A haunting compendium of Douglas Preston’s true crime tales, The Lost Tomb delves into the shadowy uncertainty cloaking things that resist being brought to light.

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This month’s top titles include a chilling historical mystery from Ariel Lawhon and a ripsnorting true crime collection from Douglas Preston.

Gardening Can Be Murder  

Horticultural expert Marta McDowell has explored the links between writers and gardens in previous books about Beatrix Potter, Frances Hodgson Burnett and U.S. presidents. It’s only natural that she’s turned her attention to the ways in which gardens have played a role in mysteries. After all, she says, “In gardens, the struggle between life and death is laid bare.”

McDowell’s Gardening Can Be Murder is as full of delights as an English cottage garden in summer. McDowell explores the connection between gardens to mysteries from all sorts of angles (as any good detective would). She provides an overview of gardening detectives from classic to contemporary, beginning with Sergeant Cuff in Wilkie Collins’ 1868 thriller The Moonstone. Cuff is a “horticulturally inclined investigator” who dreams of retiring from catching thieves to grow roses. Naturally, McDowell includes Miss Jane Marple, who often makes use of gardening and bird-watching to inform her keen-witted observations of life—and death—in St. Mary Mead.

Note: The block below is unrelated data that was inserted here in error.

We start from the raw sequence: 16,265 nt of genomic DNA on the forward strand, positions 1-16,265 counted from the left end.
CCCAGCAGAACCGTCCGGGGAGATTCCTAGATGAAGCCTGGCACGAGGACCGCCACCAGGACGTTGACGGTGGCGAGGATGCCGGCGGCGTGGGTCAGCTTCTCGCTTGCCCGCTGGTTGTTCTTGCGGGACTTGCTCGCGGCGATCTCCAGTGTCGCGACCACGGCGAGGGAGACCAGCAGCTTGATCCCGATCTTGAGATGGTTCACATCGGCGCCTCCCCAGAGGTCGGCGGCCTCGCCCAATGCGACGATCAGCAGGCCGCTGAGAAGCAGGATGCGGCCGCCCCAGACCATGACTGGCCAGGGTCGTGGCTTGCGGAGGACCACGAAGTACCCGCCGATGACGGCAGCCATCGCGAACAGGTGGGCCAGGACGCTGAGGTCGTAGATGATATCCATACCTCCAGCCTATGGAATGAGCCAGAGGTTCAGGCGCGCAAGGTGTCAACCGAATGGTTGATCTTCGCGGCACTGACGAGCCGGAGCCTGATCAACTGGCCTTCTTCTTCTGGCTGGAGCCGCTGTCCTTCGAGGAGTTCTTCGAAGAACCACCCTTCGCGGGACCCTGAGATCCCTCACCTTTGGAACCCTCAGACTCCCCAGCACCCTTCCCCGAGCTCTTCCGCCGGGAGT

McDowell discusses gardens as crime scenes, as well as gardens and flowers as motives. In a chapter playfully entitled “Means: Dial M for Mulch,” she recounts examples of the deadly use of garden implements in crime fiction. Poisons, of course, merit their own chapter, and McDowell also investigates authors such as Agatha Christie, who lovingly cared for the gardens of her country home, Greenway; Rex Stout, “an indoor plant whiz”; and contemporary author Naomi Hirahara, who writes the Japantown mystery series as well as books on Japanese American gardens.

Along with photos and period illustrations, the book is visually enhanced by Yolanda Fundora’s distinctive silhouette illustrations. As an added bonus, McDowell appends a reading list of plant-related mysteries, ranging from The Moonstone to 21st-century writer Alan Bradley’s Flavia de Luce series. It’s not always possible to garden in winter, so dig into this book and enjoy! 

★ The League of Lady Poisoners